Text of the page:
“We all wrote our own songs”, continues Mike, “and we just took the best ones for the album. Tully wrote ‘Why Can’t It Rain’ in the middle of the night and this became a hit single putting McCully Workshop on the charts for the first time.” This song went to number 12 on the Springbok Radio charts in July 1970 and also reached number 13 on the LM Radio charts.“Why Can’t It Rain” drew the attention of the Gallo label, and they said they wanted an album. McCully Workshop signed probably the first independent licencing deal with a major label in South Africa.
Billy Forrest (born William Boardman in Kimberley in 1940) was the “top guy” at the time and was appointed as producer. He had recently had chart success with The Staccatos ‘Cry To Me’ and many others including The Dream Merchants and Quentin E Klopjager (one of his many pseudonyms).Tully remembers Forrest’s catchphrase at the time was “could happen”.
The “Inc.” album shows a variety of styles and influences including The Beatles, Frank Zappa and Pink Floyd. “’Sgt Pepper’ was very important, as were the pop charts at the time”, recalls Tully.Another big influence, according to Tully, was The Moody Blues ‘Threshold Of A Dream’ which was released in April 1969. Echoes of Graeme Edge’s poems can be heard in Mike McCully’s spoken words during the moon landing-inspired ‘Head For The Moon’. A photo of the garage was used as the album cover. The photo was taken by Sigurd Olivier from the Argus newspaper and the cat’s name was Sirikit.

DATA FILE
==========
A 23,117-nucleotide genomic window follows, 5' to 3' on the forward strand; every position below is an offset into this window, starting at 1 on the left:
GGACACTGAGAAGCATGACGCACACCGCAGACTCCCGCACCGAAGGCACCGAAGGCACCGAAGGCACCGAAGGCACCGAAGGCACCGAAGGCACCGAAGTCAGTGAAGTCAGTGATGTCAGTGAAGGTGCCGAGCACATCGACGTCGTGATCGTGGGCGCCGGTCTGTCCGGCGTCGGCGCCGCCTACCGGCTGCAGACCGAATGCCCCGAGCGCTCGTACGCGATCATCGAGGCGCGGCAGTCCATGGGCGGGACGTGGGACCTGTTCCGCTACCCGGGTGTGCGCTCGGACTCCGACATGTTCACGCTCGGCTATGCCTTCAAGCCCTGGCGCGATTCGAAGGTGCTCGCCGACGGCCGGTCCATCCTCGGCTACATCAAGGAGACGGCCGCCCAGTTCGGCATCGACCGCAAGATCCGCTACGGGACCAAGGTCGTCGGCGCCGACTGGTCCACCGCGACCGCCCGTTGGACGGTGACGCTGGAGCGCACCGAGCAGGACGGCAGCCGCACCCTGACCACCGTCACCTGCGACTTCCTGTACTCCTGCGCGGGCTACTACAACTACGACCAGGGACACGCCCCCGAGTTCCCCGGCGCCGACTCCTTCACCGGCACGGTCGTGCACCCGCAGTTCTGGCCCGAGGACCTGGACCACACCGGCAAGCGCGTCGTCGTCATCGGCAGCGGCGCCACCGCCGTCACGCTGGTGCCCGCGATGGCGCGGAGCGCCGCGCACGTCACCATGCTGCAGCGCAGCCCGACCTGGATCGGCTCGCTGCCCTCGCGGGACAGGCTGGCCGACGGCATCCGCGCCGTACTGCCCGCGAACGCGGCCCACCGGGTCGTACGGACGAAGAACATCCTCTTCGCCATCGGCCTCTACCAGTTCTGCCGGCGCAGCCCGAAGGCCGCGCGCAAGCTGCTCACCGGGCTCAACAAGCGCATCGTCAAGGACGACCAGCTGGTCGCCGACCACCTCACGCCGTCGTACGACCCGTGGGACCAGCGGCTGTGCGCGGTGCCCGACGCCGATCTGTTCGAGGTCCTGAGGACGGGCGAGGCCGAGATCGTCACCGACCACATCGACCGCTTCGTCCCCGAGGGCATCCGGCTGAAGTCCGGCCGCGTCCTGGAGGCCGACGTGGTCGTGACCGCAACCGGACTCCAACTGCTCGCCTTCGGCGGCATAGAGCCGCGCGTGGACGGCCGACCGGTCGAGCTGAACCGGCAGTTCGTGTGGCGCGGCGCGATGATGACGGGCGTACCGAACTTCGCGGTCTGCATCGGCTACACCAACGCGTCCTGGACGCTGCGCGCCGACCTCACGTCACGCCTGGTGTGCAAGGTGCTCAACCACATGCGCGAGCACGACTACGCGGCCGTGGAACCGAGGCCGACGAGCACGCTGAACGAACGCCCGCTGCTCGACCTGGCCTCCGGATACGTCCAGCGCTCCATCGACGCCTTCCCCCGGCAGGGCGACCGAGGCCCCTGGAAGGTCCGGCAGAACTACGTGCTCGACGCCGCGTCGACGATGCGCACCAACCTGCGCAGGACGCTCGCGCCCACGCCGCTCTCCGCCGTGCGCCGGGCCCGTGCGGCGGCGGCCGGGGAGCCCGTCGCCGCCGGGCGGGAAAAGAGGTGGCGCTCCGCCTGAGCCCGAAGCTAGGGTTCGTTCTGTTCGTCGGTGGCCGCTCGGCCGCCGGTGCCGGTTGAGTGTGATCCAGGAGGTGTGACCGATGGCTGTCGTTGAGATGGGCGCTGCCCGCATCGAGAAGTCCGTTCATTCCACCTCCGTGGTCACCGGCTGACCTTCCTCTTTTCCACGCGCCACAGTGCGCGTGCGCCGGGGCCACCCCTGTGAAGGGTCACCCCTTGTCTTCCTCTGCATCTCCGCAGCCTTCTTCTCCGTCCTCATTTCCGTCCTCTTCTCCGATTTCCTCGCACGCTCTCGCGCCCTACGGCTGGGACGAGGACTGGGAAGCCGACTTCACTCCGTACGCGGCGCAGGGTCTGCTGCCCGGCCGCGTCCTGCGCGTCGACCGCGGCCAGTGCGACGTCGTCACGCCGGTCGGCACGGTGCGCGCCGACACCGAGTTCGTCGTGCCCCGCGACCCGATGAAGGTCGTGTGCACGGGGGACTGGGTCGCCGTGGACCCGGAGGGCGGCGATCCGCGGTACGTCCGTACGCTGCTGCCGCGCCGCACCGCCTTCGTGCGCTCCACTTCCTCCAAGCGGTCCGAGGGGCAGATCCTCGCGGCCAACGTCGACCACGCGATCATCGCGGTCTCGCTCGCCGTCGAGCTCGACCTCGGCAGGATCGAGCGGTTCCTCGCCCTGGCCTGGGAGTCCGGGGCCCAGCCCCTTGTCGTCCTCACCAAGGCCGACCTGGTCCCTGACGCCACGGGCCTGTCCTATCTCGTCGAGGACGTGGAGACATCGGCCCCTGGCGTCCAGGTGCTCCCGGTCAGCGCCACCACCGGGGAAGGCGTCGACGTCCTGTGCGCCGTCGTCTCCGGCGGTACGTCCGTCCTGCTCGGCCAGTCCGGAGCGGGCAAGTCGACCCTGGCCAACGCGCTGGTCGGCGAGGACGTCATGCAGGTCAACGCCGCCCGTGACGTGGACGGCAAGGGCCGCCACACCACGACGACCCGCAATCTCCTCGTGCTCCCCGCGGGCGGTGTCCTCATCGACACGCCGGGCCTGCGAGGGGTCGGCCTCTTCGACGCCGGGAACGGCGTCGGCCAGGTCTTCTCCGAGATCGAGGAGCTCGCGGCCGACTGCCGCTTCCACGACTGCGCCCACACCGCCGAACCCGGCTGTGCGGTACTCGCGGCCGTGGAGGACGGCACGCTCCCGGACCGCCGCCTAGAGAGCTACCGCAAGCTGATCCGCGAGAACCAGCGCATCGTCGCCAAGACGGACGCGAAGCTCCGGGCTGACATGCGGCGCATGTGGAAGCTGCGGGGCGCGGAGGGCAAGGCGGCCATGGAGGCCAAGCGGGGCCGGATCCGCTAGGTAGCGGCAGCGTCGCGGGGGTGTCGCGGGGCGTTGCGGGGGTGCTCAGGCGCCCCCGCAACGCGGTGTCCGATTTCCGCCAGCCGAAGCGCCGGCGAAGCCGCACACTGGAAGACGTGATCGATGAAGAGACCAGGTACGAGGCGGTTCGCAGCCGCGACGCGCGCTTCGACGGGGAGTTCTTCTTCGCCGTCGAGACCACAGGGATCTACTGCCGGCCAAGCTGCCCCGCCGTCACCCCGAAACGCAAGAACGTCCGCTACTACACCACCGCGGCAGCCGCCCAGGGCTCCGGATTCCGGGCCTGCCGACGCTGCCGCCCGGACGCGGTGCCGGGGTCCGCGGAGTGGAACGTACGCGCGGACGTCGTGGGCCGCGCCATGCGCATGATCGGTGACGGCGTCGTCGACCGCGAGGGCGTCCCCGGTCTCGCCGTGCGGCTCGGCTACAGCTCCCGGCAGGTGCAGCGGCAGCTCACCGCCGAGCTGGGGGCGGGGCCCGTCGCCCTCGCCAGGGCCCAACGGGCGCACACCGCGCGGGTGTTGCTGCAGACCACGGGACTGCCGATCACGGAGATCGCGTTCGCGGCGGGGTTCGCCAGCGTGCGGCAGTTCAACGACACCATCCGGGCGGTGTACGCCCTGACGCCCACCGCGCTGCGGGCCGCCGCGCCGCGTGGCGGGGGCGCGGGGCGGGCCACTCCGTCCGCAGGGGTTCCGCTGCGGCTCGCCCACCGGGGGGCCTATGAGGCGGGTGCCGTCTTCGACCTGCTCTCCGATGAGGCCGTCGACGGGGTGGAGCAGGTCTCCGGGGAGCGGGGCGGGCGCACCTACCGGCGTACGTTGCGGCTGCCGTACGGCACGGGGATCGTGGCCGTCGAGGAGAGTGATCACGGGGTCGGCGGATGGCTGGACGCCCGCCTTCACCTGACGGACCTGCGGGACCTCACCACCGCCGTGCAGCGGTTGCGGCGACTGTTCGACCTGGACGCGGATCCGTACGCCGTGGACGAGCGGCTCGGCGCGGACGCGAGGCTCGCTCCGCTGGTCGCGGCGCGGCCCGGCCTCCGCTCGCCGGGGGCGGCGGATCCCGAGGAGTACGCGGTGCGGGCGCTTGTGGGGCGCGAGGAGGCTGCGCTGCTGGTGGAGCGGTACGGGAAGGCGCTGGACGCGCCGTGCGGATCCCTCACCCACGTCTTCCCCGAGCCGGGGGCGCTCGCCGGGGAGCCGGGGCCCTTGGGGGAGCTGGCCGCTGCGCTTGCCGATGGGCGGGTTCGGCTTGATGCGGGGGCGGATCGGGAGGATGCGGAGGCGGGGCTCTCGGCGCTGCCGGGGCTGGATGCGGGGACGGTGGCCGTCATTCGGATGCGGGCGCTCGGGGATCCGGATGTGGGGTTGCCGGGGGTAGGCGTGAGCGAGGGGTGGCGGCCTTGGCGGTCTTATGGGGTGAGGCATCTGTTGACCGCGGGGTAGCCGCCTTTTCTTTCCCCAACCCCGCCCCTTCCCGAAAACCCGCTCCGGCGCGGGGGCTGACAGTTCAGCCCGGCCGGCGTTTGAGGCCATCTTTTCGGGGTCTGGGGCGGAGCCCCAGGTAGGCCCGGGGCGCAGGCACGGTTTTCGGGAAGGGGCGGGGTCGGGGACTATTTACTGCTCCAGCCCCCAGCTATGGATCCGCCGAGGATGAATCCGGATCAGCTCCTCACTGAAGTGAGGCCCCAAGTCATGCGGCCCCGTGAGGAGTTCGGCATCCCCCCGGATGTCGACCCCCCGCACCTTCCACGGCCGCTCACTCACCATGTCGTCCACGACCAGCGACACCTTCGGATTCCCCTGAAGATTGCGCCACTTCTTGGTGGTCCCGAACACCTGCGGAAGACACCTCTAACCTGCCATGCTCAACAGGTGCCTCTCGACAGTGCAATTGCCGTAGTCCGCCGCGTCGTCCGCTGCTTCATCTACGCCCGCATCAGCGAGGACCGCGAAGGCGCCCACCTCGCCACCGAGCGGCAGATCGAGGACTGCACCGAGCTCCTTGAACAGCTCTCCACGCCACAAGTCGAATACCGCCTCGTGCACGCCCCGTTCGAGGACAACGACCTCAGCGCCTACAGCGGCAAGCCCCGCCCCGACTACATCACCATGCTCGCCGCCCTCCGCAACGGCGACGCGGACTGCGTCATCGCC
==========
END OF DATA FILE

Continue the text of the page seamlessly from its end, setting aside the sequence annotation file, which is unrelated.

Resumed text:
When asked to name his favourite song on the ‘Inc.’ album besides ‘Why Can’t It Rain’, Tully says without hesitation, ‘The Circus’. This song is an up tempo psychedelic pop-rocker with strong vocal harmonies, distorted guitar sounds from Allan Faull and great flute playing from Ian Smith. Asked about an interesting studio story, Tully remembers feeling a few tremors and stuff falling off the walls one day during recording. “Everybody got a fright and rushed outside”, says Tully, “we thought it was a passing train.” Turned out to be the Tulbagh earthquake of 29th September 1969. The sessions were done, but another song was needed to complete the album, so a studio jam called ‘Jackin’ Around’ was added. Great organ sounds from Glenda Wassman, and a drum solo play-out from Mike McCully.